Mexico is marking its Day of the Dead amid the 500th anniversary of the Spanish Conquest, and true to the holiday’s roots, it has become an opportunity for reflection and reconciliation, not revenge.
Often misinterpreted as Mexico’s equivalent of Halloween, the two-day Nov. 1-2 Day of the Dead is a celebration to welcome and commune with the dead, not fear their return or revive old hatreds.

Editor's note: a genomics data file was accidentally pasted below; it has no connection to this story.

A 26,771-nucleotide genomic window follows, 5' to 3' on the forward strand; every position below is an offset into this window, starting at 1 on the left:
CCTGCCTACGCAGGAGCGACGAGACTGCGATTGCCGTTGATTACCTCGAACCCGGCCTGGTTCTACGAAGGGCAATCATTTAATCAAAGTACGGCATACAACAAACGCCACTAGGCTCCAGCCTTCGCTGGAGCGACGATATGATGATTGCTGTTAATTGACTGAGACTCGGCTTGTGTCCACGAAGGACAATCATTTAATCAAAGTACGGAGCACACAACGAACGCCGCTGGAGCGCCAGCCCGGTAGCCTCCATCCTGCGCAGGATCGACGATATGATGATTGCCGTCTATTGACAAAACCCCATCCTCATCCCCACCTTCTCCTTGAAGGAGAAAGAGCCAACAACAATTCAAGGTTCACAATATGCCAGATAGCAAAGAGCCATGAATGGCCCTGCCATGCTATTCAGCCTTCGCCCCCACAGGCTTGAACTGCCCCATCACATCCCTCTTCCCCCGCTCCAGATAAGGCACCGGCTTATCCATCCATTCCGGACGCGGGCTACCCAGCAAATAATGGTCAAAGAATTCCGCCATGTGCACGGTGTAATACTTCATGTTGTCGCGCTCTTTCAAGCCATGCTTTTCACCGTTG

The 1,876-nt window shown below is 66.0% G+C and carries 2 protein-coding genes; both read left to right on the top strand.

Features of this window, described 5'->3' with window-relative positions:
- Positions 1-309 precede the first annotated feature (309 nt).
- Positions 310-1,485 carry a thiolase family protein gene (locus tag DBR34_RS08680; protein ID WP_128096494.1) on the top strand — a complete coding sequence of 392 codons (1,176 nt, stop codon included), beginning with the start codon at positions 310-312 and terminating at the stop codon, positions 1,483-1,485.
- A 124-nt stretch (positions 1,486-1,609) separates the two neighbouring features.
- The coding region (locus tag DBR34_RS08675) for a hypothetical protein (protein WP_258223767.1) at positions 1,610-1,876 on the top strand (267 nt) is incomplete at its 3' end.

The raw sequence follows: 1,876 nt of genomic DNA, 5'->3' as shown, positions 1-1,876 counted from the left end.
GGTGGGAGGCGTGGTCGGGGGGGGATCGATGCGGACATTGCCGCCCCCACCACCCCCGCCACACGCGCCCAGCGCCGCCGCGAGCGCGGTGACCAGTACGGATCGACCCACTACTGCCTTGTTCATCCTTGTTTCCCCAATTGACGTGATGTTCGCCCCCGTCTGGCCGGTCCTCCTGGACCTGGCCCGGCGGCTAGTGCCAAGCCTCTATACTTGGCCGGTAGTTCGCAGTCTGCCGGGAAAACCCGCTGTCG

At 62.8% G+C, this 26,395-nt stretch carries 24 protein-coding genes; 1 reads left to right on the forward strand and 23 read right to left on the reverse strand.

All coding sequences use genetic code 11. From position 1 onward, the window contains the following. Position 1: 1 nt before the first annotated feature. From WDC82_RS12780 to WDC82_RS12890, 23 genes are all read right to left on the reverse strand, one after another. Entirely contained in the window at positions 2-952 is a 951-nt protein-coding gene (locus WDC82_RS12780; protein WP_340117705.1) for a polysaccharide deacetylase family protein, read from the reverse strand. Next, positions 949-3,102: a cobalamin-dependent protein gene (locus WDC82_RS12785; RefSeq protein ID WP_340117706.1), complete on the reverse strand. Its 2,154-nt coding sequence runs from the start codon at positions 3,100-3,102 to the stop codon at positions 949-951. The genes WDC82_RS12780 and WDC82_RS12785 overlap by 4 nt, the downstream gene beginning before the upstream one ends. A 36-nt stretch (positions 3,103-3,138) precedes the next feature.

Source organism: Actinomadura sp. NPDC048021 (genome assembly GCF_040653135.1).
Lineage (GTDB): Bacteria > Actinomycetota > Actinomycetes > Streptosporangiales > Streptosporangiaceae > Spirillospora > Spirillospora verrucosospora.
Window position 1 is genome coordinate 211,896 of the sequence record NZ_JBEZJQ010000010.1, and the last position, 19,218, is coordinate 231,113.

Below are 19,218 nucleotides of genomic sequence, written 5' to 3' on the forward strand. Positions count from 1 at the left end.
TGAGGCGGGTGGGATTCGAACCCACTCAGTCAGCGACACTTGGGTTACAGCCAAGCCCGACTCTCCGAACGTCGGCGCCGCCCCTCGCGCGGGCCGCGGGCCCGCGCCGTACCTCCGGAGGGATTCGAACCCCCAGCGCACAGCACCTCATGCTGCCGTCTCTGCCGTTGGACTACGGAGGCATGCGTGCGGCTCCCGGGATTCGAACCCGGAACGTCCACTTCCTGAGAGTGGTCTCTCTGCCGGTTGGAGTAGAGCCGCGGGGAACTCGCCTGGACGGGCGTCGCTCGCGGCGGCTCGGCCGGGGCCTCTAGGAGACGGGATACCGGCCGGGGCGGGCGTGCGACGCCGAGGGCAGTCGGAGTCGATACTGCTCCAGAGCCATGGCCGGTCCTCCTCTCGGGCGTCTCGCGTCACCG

This year it comes very close to 500 years after a bloody date: the Oct. 18, 1519 massacre of thousands of indigenous people at the ceremonial center of Cholula, just . . .